Clipper Race 2017/18 - Charlie's Voyage - The Final Countdown
Charlie reflects on week four of the Clipper Round the World Race as the Dare to Lead team began their countdown to the finish line of leg 1.
Starting off with the Medevac of fellow crew member Jerry Stokes due to illness as well as losing his brother-in-law Scott to accompany him, due to the authority’s requirements, which saw us say goodbye to two amazing crew members. It's strange how much of an impact losing two crew members has had, especially for the other watch (their watch). Meal times often see the Mothers looking confused and looking for the missing crew, when we remember that they are no longer aboard but with the Brazilians. We are all hopeful to see both their smiling faces when we reach Punta del Este and I am sure they will get such a warm welcome from us but I'm not so sure we will smell as fresh as them!
A hard week of sailing
Since the medevac we have had a week of hard upwind sailing, sailing as close to the wind as possible, which has meant heeled over at 45° and crashing into the waves. Doing anything over the last five days has really taken every ounce of strength that you have, simple tasks such as moving around the boat sees you in the mindset of a climber looking for your next hand/foothold. By the Galley (kitchen) we have set up a safety line which is basically used to pull ourselves from one side of the boat to the other and each time you pray that your feet do not slip from underneath you. Otherwise not only is it another bruise but you have to start your climb again. It’s like the worst kind of game you could think of.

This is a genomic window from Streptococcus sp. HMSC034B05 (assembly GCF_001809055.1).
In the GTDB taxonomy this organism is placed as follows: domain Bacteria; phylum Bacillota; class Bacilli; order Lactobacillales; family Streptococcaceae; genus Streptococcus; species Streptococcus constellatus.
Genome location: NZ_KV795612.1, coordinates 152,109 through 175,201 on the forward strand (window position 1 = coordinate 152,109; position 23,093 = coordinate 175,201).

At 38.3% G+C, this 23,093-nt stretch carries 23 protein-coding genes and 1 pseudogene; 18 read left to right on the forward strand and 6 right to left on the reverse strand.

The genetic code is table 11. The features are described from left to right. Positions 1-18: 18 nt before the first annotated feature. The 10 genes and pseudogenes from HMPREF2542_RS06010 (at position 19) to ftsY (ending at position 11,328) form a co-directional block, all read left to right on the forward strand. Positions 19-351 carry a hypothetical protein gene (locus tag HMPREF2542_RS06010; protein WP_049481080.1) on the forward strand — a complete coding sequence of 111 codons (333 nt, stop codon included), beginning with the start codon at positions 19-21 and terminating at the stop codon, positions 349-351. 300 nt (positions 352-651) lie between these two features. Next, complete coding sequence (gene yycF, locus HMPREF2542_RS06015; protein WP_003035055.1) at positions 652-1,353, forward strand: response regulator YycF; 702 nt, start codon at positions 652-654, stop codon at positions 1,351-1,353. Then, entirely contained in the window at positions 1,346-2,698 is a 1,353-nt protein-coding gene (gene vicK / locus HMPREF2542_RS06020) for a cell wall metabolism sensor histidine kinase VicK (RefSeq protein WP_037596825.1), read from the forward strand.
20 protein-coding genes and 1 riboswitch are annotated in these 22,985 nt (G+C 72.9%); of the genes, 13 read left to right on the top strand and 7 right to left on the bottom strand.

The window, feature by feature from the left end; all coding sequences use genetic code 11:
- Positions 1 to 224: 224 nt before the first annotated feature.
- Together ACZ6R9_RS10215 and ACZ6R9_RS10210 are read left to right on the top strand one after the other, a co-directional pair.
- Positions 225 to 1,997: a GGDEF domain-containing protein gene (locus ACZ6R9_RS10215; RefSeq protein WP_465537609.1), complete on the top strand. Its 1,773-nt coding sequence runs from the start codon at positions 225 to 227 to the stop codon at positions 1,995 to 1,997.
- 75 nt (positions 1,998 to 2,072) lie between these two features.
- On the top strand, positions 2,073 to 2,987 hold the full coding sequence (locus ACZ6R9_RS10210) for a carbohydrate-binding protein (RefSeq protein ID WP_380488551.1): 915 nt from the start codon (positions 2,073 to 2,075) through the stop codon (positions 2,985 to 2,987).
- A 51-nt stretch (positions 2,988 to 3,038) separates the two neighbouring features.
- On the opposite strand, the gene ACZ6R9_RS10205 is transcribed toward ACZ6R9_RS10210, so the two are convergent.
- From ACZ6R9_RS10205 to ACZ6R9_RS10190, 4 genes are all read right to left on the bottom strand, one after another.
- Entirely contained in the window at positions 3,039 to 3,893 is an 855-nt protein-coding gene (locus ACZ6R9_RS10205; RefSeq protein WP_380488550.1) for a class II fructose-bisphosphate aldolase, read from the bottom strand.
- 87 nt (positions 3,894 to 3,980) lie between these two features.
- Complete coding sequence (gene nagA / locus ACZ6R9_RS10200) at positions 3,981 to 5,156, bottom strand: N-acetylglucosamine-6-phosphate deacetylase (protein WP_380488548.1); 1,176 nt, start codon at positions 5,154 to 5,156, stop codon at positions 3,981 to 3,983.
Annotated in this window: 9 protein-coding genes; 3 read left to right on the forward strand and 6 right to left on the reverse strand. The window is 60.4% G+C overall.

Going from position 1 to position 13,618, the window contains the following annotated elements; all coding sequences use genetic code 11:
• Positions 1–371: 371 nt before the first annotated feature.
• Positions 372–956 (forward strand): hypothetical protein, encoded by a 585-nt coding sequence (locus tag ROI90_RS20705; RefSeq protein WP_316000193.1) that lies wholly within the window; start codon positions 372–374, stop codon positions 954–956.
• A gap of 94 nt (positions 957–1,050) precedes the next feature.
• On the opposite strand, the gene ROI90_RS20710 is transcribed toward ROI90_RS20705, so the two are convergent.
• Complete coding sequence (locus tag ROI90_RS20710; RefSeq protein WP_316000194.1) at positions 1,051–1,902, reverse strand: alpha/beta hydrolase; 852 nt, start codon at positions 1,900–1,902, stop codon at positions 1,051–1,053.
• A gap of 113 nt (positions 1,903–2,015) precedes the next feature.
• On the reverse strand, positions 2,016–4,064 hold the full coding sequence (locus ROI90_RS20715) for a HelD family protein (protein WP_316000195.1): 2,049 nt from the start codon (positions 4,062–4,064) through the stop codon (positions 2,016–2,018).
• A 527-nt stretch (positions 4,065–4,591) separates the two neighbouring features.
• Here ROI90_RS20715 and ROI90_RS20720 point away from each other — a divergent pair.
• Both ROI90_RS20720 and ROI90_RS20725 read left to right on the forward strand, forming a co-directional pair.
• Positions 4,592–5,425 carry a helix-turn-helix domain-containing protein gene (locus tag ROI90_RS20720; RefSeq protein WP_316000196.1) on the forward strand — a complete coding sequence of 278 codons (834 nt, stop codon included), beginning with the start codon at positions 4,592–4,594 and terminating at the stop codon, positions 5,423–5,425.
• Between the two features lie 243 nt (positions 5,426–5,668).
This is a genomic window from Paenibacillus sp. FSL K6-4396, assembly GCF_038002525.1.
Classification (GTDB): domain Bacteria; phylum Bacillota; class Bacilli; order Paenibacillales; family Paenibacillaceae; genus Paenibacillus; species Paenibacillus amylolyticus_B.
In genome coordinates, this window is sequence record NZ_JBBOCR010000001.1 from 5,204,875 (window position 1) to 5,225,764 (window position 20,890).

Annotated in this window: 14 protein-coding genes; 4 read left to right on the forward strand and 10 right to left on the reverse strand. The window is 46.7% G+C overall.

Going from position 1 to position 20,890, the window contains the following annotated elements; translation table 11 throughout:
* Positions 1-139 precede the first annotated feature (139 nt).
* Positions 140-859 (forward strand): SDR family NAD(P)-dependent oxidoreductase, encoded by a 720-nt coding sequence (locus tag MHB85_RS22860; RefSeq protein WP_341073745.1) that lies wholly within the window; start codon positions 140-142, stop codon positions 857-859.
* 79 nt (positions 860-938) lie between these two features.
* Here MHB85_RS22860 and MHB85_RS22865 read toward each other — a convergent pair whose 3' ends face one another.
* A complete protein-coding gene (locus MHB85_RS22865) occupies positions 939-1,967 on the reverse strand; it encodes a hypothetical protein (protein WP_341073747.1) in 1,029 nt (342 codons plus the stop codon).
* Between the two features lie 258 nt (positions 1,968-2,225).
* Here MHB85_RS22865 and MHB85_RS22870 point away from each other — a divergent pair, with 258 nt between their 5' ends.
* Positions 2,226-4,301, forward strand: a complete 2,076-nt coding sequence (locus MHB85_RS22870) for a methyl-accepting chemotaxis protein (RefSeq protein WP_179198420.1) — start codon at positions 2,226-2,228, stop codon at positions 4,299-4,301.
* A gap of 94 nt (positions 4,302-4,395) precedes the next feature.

My lowest point
Day 26 – Wednesday, saw me hit my lowest point. It was this day that I was really ready to get off, had it been feasible for me to get off on that day it would have been very hard to say no. With the conditions making life hard, sleep was even more pertinent and for some reason, descent sleep was eluding me and my motivation and strength was almost gone. In desperate times like these, you rely on fellow crew to help chivvy you on as well as a stern self-talking too. I knew that we were due to turn downwind in the near future and at such time life would get better, plus this is what we all signed up for right? To get pushed out of our comfort zone and to our limits, this is just the beginning. “Better a bad day on the water than a good day in the office”. On the night watch, I was also hit by two flying fish within fifteen minutes of each other! If this was King Neptune's way of chivvying me on then he needs a new game plan.
However, on better news, toast. Such a simple thing in land based life yet boat based life proves to be such a challenge. Here my experience with Rona Sailing Project really shows and after years of trying different ways and suffering either; dry, rock hard 'toast' that you can chip your tooth on or really just warm bread, I now have the know how to make the ultimate 'boat toast':
- Take one oven tray and place upside down on either the big round hob or two of the smaller rings, allow to heat for a few minutes
- Place slices of bread on top and dry fry
As long as your slices are not door stops this is the most effective way to make toast taste like land based toast. I must say I do make the best toast on Dare To Lead!
1000nm to go
As this week draws to an end we are less than 1,000nm to go, it really is the final push. With us back to downwind sailing it is all about getting the most speed out of the boat and surfing down the waves, you really can feel the boat pick up and accelerate away.
We have already picked off one of the boats in front so now it’s just a matter of time and effort which will see us claw up a few more places in the final few days and miles. Plus, I think I can remember how to walk on dry, flat, static ground... We'll see soon enough!
This blog was written by Charlie Garratt, Clipper 2017/18 Crew Member and 3Si Ocean Safety Ambassador.